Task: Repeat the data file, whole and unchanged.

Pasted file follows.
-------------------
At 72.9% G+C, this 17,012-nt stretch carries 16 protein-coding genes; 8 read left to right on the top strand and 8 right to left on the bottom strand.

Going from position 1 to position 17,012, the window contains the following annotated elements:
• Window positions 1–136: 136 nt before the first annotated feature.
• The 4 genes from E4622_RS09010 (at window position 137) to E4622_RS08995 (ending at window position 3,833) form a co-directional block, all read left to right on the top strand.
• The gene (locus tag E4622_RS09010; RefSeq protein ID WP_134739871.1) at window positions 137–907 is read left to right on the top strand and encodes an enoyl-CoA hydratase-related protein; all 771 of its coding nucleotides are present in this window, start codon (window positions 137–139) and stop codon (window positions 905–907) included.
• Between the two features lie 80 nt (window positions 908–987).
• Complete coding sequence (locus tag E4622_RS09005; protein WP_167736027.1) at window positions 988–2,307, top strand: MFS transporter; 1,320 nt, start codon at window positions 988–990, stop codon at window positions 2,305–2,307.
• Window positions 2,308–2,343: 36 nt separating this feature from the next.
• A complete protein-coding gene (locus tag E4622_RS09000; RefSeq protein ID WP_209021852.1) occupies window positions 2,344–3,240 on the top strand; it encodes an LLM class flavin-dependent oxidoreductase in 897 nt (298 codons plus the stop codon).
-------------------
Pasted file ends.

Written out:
At 72.9% G+C, this 17,012-nt stretch carries 16 protein-coding genes; 8 read left to right on the top strand and 8 right to left on the bottom strand.

Going from position 1 to position 17,012, the window contains the following annotated elements:
• Window positions 1–136: 136 nt before the first annotated feature.
• The 4 genes from E4622_RS09010 (at window position 137) to E4622_RS08995 (ending at window position 3,833) form a co-directional block, all read left to right on the top strand.
• The gene (locus tag E4622_RS09010; RefSeq protein ID WP_134739871.1) at window positions 137–907 is read left to right on the top strand and encodes an enoyl-CoA hydratase-related protein; all 771 of its coding nucleotides are present in this window, start codon (window positions 137–139) and stop codon (window positions 905–907) included.
• Between the two features lie 80 nt (window positions 908–987).
• Complete coding sequence (locus tag E4622_RS09005; protein WP_167736027.1) at window positions 988–2,307, top strand: MFS transporter; 1,320 nt, start codon at window positions 988–990, stop codon at window positions 2,305–2,307.
• Window positions 2,308–2,343: 36 nt separating this feature from the next.
• A complete protein-coding gene (locus tag E4622_RS09000; RefSeq protein ID WP_209021852.1) occupies window positions 2,344–3,240 on the top strand; it encodes an LLM class flavin-dependent oxidoreductase in 897 nt (298 codons plus the stop codon).